It seems only fitting that the theatre company Les Infants Terribles and jelly pros Bompas and Parr would team up to make an immersive dining experience based on The Twits during the 100th anniversary of Roal Dahl.
The experience takes place in The Vaults underneath Waterloo station and at Â£80 per person it isn’t the cheapest of nights out but for the effort involved by all to ensure a fun night is had, it feels pretty good value.
The evening starts in a cocktail bar which feels a bit like an air raid bunker. I order a ‘Hug Tite’ which is essentially a glass of Prosecco with a twig in it and an accompanying tube of peach puree which you had to squeeze in. It’s boiling hot, not helped by it being one of the hottest days of the year. There’s a woman hunched on a chair with giant legs. (That’s the chair not the woman). It’s all a bit weird, then it gets even weirder.
We’re taken into an even hotter room which has a giant tree in it. People dressed as monkeys serve canapÃ©s like cold chicken hearts and burnt sausages. There are other snacks dotted around the room for you to try. I see one woman eating a piece of bark only to tell her friend “no, that’s definitely just bark.” Spaghetti worms sat in a pulsating box making them look alive – it was all very disgusting but most intriguing.
It’s here we’re first introduced to the Twits, played by Christopher-Robert Barlow and Lizzy Dive, who have just the right amount of believability and panto between them. They take us to the main hall where we’re seated at sharing tables round the edge. The carafes of wine (included in the price) help lubricate the conversation.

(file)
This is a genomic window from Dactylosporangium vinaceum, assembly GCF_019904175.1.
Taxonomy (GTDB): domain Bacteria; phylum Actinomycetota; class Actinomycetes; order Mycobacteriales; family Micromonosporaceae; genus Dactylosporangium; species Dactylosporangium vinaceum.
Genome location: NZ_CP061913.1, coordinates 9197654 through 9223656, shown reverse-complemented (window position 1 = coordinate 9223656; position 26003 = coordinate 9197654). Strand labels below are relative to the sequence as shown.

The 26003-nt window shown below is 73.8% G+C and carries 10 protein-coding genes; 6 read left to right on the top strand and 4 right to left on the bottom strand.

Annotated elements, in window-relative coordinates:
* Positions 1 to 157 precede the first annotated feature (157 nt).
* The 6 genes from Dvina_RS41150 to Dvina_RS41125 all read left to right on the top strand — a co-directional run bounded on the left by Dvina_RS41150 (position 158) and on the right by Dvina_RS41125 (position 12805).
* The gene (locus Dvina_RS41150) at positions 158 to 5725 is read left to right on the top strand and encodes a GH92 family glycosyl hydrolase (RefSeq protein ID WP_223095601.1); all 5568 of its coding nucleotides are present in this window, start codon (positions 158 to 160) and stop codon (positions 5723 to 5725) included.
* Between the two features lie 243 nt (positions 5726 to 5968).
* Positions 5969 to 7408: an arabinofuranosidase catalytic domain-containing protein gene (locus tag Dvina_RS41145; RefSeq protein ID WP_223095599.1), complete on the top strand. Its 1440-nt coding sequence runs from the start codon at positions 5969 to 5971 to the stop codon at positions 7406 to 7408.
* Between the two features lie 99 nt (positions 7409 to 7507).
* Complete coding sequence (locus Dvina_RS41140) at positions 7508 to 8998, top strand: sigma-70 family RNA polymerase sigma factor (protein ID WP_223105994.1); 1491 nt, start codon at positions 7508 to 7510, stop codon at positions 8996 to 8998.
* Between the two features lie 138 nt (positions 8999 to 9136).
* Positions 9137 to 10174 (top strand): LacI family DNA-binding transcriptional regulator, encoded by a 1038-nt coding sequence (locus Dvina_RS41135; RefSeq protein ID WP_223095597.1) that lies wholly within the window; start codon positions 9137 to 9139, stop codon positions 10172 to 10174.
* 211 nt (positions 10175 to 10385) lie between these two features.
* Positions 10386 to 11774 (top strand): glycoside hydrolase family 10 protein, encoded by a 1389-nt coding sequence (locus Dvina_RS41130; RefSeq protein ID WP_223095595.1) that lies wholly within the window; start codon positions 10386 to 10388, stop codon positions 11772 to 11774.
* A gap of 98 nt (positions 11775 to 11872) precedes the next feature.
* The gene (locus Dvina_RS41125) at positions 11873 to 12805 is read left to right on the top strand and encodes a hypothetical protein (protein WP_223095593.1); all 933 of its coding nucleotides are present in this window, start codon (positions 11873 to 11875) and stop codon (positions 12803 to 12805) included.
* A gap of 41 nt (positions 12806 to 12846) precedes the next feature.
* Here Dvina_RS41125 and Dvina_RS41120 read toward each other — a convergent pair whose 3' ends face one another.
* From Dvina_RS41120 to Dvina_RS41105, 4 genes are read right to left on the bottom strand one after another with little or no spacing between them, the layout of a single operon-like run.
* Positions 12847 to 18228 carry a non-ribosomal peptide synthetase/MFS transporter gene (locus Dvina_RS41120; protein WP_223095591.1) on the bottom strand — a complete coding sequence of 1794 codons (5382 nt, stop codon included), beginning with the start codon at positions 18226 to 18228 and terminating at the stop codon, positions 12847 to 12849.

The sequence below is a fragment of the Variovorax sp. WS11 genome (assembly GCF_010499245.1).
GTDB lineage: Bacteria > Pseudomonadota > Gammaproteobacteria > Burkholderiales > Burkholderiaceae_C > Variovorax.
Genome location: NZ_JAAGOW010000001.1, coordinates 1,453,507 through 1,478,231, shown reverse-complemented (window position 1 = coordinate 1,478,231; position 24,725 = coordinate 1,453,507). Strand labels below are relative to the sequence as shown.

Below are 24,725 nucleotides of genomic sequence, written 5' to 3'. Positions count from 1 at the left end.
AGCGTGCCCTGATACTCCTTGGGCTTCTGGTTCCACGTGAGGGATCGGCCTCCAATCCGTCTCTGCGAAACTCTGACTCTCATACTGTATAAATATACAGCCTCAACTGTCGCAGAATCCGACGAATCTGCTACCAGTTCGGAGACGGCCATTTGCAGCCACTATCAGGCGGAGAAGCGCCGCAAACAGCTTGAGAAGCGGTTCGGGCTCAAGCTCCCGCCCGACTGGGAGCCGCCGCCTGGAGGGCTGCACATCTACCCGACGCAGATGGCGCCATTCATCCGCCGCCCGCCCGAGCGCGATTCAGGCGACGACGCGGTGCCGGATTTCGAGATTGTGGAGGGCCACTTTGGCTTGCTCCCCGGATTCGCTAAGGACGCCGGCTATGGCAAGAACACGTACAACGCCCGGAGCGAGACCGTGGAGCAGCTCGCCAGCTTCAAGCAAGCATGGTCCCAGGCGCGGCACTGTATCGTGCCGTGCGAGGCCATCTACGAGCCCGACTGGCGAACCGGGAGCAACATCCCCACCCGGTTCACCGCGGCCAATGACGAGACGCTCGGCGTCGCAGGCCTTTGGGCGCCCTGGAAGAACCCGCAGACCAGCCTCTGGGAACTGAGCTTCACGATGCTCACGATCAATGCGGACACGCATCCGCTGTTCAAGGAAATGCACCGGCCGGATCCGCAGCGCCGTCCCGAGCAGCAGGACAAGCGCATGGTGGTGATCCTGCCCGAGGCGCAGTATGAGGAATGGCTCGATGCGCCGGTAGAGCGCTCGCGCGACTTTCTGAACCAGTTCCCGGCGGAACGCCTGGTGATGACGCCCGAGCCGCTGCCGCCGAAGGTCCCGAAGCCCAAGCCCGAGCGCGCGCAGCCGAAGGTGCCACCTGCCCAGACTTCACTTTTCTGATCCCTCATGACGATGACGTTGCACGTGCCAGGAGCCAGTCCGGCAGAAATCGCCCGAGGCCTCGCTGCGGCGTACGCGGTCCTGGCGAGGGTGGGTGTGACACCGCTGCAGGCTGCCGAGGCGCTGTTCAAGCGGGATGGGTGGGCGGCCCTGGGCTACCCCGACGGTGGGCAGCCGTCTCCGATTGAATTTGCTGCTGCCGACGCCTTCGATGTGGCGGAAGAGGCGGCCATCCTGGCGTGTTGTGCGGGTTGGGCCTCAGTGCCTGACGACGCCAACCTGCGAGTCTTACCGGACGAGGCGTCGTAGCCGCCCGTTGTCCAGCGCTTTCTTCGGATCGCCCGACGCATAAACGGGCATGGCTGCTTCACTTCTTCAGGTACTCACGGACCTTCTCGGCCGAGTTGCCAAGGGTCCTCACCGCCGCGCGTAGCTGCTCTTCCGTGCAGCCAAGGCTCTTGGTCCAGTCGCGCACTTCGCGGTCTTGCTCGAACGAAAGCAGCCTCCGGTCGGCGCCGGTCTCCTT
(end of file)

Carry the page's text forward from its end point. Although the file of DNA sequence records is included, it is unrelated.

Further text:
The meal consists of Mr Twit’s game bird pie, which has a pheasant foot sticking out of it – not one for the faint hearted. The pie itself is good with particularly good pastry. The luminous parsley sauce bubbles away in a pot which raises some eyebrows. The potatoes are delicious once the brown soil is brushed off them. As food goes, it’s not the best in the world but it fits in with the surroundings and certainly adds to the theatre.
And it’s the theatre I really enjoy. There’s an actual storyline and it’s a good one at that which kept my interest every time they’d interrupt to perform. It’s funny too. I was the butt of a balloon making joke which had me giggling for a good twenty minutes. Other audience participation is kept to a minimum (thank God).
For dessert, we wolfed down a trifle before the monkey waiters brought out trolleys of clean plates for the next show which happened shortly after. Our performance was packed and I don’t doubt the following one was too. Londoners certainly have an appetite for this sort of thing.
For 90 minutes of entertainment, food, booze and an experience unlike anything else I’ve seen Dinner at The Twits can only be admired really. It’s a fun evening out and certainly one I haven’t stopped thinking about since – for a variety of reasons.
Would we go back? Yes.
We attended as guests of Mr and Mrs Twit